You may also like
Last Train from Gun Hill torrent reviews
Jamie C (mx) wrote: i found the first two better
Amber B (au) wrote: This is a four-part TV series. I have mixed feelings about it. There are several issues covered here, including race and social standing, but mostly the roles people accept and the how people are treated as they age. It's about perceptions and living one's own reality. Something about the pacing and the contrived situations annoyed me. I liked the content regarding aging and how we can change (or not.) It could have been much better. Perhaps more humorous lines and less of some of Frieda's antics would work.
Corey K (br) wrote: Certainly and entertaining and challenging film, but for all the effort I didn't get much in return.
Justin J (kr) wrote: Definitely the most sophisticated film of the bunch. A lot of action and adventure with less sexual jokes. Thank You!
Mike H (nl) wrote: Fantastic!! Anyone who says Joy Division is not one of the most important rack bands in history is crazzzzzy! They were the bridge between punk and some of the great bands of the early 80s.
Glorimar S (ru) wrote: It was all sex and sex is nice but it was line watching porno not a movie... :-) But it wad like telling very intimate details in just one night!
rafaela m (fr) wrote: Aadir un comentario (opcional) que bueno es la vida
Chris C (de) wrote: One of my 2 fav movies of all time!
Diana S (ag) wrote: That is one infamous shower scene!
Hollie T (gb) wrote: A lot of fun and often funny thriller!
Tonya V (es) wrote: A little bit too long and a little bit predictable but still not a bad movie overall. Oded Fehr not in Mummy movies is nice!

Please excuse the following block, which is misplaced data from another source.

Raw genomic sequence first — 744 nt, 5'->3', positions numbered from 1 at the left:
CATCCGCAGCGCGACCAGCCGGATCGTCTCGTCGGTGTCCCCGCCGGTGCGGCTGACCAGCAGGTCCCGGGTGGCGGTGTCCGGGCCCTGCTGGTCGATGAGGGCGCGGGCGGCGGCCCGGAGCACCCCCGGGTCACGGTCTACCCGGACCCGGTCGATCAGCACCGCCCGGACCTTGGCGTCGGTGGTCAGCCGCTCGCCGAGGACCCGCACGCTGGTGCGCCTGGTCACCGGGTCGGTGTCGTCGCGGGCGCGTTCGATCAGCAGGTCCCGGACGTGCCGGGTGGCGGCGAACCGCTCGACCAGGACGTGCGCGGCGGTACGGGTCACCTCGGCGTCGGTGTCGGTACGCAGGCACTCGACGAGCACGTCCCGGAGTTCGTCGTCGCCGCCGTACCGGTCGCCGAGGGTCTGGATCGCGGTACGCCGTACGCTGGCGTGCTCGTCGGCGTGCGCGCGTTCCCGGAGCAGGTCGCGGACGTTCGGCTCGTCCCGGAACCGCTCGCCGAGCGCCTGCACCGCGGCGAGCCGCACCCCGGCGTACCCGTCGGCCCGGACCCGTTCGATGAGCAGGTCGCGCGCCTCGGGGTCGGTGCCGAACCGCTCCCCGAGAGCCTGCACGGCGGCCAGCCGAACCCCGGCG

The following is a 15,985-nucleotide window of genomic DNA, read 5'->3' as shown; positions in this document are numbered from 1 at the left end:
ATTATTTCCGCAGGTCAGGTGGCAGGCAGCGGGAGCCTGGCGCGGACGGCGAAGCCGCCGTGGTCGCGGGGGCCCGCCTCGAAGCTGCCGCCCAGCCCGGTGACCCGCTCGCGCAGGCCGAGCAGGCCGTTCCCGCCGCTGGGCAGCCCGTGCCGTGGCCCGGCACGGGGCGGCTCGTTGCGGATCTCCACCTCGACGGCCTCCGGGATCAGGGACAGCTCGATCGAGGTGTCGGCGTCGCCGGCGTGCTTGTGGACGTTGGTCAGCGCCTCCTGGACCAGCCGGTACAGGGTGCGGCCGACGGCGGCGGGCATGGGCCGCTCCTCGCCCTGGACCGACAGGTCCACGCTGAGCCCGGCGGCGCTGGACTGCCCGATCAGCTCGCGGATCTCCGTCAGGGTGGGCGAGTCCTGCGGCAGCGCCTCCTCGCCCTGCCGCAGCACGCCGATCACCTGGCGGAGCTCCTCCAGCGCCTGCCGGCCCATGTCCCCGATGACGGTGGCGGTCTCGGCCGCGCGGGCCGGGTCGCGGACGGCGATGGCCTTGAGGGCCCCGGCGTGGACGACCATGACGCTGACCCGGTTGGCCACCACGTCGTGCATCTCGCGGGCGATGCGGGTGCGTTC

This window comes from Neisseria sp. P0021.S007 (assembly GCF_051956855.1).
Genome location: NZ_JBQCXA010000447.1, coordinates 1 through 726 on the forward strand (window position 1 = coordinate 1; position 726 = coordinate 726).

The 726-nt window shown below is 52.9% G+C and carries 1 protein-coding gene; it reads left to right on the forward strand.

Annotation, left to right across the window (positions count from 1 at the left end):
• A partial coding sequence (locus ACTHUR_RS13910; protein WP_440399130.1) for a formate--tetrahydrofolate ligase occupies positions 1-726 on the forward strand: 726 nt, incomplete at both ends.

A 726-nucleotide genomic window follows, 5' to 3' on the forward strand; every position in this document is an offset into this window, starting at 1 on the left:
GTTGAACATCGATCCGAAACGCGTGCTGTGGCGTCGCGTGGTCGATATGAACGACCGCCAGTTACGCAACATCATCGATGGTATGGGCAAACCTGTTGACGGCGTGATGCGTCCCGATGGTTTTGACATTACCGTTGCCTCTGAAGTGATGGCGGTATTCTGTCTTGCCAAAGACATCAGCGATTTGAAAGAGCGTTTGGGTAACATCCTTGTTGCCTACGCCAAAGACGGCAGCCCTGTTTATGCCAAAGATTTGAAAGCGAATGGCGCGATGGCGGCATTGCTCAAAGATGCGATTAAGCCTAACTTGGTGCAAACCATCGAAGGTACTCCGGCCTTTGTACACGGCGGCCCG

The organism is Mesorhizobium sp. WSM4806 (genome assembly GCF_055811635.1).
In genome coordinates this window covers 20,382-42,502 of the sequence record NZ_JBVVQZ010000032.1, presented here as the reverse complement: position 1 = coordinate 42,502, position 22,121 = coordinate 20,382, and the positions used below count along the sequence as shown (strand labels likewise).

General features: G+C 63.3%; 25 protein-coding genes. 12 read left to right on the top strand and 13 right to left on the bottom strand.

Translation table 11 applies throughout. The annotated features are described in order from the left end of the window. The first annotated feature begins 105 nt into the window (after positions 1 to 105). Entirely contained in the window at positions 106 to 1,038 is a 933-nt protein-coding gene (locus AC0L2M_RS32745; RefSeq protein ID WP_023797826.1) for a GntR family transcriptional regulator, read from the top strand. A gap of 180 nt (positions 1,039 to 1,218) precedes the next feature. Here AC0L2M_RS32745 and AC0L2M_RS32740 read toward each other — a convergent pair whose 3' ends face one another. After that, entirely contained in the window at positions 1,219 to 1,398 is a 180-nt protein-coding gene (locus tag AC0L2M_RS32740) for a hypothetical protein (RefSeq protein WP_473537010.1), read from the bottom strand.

Adam R (br) wrote: Movies reliant on dialogue, especially when presented as long monologues, must have an unbeatable script. That seems like a pretty obvious prerequisite, but even the most talented tyros and veterans alike (Richard Linklater's early oeuvre comes to mind) seem to forget this rather elementary component. First-time director John Krasinski finds little worth hearing in his feature-length adaptation of a series of short stories penned by David Foster Wallace.Krasinski's incompetence is by no means the result of a lack of passion for the source material. Indeed, the writer/director/star tackles Wallace's work with the reverence and enthusiasm of an undergrad first discovering the stories. Unfortunately, he also brings the same undergrad level of skill, subtlety and depth. The strongest element of "Brief Interviews with Hideous Men" is the cast, Krasinski recruiting a sterling number of truly fine actors. Standouts include Timothy Hutton as a kindly, paternal college professor; Bobby Cannavale as a one-armed man who, in a very brief Q&A segment, reveals how he uses his handicap to lure women into sleeping with him; and Christopher Meloni as a silver-tongued cad who relates how he exploited a young woman's anguish about being rejected and turned it into a hookup, all the while expertly conveying the glimmer of disgust a user of the fairer sex might conceal beneath armor of machismo. Though it's the acting that excels in these brief, few-and-far-between good scenes, Krasinski's writing and direction aren't obstacles in these cases. But the majority of the movie flows lifelessly from vignette to vignette, with the most unappealing, dull characters taking over from a format that, despite its faults, had at least a modicum of potential. Instead, Krasinski moves the second half of the film away from the candid, one-on-one interviews with alternately interesting and irritating men to the interviewer herself: Sara (Julianna Nicholson), a damaged grad student who undertakes the Q&As as part of a school project. Bits and pieces about the character are revealed before her failing romance with longtime boyfriend Ryan (Krasinski himself, an utterly unctuous role for an utterly unctuous actor) takes center stage, alongside a stupid subplot where Sara has a half-assed battle of wills with egotistical college student Daniel (Dominic Cooper). The first time "Interviews" really begins to go downhill is the repeated interactions between Daniel and Sara wherein she resists giving him a passing grade for a paper that puts forth the thesis that horrible experiences can make one stronger and ultimately prove positive. The problem isn't the message -- a wise one -- but the method in which it's presented. Cooper's screeching crybaby shouts and shouts at the brick wall that is Sara before tearfully breaking down and revealing a rather ham-handed secret to his T.A. (who realistically probably wouldn't care what underlies her obnoxious young pupil's angst and contentiousness; she'd just want him out of her office). Krasinski, predictably, presents the suffering-equals-enlightenment point of view as the most profound message in the world. Really, though, it should only come across as deep for naive twentysomethings (i.e. this film's audience) who are so sheltered they don't know hardship. People who have been through actual trauma instinctively know this lesson and, if they're honest with themselves, probably wish they could have learned it a bit differently if they had their druthers. The final nail in the coffin, though, is a sequence near the end in which the cause for Ryan and Sara's breakup is revealed in an overlong, emotionally inert monologue Krasinski self-righteously delivers like the overgrown, immature stranded drama geek he is. It's a fairly simple account of infidelity that drives the couple apart but, "Interviews" being a self-indulgent talky piece, the "real" reasons for the breakup just have to be explored. Ryan proceeds to tell Sara how he picked up a disgusting hippie chick, screwed her, then had the pleasure of hearing how a sexual assault ordeal made her reach the abyss of despair but become stronger for it. Gently echoing the miserable series of repeated meetings with Daniel from before, Ryan then feels the need (like most cheaters) to turn the circumstances around on the victim. Eventually, this culminates in a dare to both Sara and the audience to pass judgement on him and his actions -- as though we weren't already. Again, the problem isn't with the message itself but the Krasinski's terrible presentation of it. Infidelity has been pay dirt to innumerable films but there's nothing quite as tiresome and sad as watching someone who has transparently wronged someone else try to halfheartedly justify his actions with weak excuses. The real coup de grace is the clumsy rush to advocate a non-judgmental mentality, making both Ryan and the man who plays him simultaneously a massive prick; a walking cliche; and an acolyte of the most disturbingly pervasive, socially corrosive outlook on life this side of political correctness. Being judgmental is not only the way to avoid taking in dross like this but also shy away from the exact kind of personalities (like the characters in this film) whose indiscretions become tolerable when one doesn't exhibit enough rudimentary, absolutely necessary scrutiny to navigate life in a way that isn't completely gullible and relentless submissive. It's a brainwashing mechanism employed by people who consciously do bad things who want to escape with the consequences while forcing an unearned sense of shame on any observer weak-minded to accept that's how one ought to react to blatant wrongdoing. In advancing such a mindset, Krasinski advances himself from pretentious, untalented filmmaker who caught a lucky break to a cultural criminal. Put simply, we have every right to judge Ryan and anyone else onscreen. Not to do so would be counter-intuitive; they've laid their flaws bare before us to see. And, given what we see and the smug, poorly executed lens through which we see it, not judging would be a mark of insanity.